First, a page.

Figure 7. CXCL12 and CXCR4 expression in retinas. Expression of CXCL12 (A) and CXCR4 (B) was examined on paraffin-embedded sections of retina from naïve mice and from mice on day 15 after interphotoreceptor retinoid-binding protein-specific T cell transfer treated with or without AMD3100 by staining with phycoerythrin-conjugated anti-CXCL12 Ab [red in panel (A)] or anti-CXCR4 Ab [red in panel (B)] and fluorescein isothiocyanate-conjugated anti-glutamine synthetase (GS) Ab [green in panel (A)] or anti-Iba-1 Ab [green in panel (B)]. The right columns show the fused image. Cell nuclei are stained blue with DAPI.
We also examined expression of the specific CXCL12 receptor, CXCR4, in the eye before, or after, 15 days of IRBP-specific T cell transfer with or without AMD3100 treatment. As seen in Figure 7B, no CXCR4 signal (red stain) was seen before tEAU induction (first row, center panel) indicating no endogenous expression of CXCR4 in the eye of naïve mice. However, CXCR4 was detected in the infiltrating cells at the peak of disease (middle row, center panel) and significantly reduced by AMD3100 treatment (bottom row, center panel). Staining for ionized calcium-binding molecule 1 (IBa1-1), a marker for macrophages/microglia, was markedly increased at the peak of tEAU (green, middle row, left panel) and some Iba-1-expressing cells also expressed CXCR4 (indicated by arrows, middle row, right panel), and both effects were abolished in the AMD3100-treated mice (bottom row).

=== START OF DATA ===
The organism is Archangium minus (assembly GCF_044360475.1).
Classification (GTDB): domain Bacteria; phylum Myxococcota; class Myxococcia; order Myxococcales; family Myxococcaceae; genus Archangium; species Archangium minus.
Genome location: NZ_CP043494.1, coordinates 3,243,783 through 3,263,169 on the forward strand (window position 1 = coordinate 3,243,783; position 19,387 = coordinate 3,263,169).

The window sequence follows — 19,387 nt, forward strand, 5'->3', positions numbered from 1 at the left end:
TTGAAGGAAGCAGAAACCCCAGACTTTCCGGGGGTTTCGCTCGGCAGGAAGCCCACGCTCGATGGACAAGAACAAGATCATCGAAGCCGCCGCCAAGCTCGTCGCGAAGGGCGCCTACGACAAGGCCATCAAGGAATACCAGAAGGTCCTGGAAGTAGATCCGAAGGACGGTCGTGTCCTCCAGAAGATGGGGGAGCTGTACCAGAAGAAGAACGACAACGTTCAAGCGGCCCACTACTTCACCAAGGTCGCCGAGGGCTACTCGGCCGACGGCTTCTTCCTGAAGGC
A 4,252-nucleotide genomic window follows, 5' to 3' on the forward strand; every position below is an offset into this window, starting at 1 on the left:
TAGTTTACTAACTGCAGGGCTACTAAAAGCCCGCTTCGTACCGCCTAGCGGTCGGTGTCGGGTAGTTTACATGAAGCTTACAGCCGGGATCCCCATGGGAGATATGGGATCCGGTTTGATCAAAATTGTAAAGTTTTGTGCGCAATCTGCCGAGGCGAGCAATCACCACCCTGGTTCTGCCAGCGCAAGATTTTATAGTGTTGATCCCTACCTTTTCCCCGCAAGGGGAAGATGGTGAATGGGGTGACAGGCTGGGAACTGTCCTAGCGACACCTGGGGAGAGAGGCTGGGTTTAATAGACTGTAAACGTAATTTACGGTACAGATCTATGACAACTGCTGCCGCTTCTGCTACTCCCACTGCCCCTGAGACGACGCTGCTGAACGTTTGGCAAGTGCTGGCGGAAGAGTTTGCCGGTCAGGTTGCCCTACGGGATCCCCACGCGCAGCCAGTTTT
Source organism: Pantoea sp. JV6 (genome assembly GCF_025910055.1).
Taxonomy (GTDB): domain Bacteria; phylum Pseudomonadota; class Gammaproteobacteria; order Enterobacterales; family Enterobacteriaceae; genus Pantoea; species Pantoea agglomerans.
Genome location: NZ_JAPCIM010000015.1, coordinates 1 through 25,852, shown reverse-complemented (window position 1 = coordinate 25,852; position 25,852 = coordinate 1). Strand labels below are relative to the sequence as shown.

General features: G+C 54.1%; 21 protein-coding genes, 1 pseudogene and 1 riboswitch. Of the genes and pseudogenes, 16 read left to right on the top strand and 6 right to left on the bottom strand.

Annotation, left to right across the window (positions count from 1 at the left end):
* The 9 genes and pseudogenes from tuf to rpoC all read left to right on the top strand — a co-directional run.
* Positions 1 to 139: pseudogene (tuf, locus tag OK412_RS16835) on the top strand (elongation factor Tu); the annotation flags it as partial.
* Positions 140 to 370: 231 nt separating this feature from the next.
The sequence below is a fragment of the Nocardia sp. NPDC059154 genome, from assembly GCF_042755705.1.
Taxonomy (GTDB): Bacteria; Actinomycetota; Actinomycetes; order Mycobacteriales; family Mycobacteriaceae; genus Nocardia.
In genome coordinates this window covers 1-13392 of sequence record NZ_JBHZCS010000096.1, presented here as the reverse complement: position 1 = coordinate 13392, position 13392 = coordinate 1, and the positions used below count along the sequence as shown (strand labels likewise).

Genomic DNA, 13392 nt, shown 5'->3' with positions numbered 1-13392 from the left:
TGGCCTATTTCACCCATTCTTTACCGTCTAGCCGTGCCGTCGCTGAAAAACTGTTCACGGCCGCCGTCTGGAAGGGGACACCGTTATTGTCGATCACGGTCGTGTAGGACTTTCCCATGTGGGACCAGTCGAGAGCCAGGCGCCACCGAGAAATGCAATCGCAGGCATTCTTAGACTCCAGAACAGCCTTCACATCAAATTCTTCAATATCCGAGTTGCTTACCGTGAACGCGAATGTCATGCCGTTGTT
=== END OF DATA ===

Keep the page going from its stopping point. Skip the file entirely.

We have previously reported that HMGB1 is detected in culture supernatants as early as 2 h of coculture of retinal explants and activated IRBP-specific T cells and at 1 day after adoptive transfer of activated IRBP-specific T cells, and blockade of HMGB1 using antagonists reduces ocular inflammation and suppresses uveitogenic T cell function (8, 9). However, how HMGB1 is involved in the pathogenesis of effector phase of uveitis is not clear.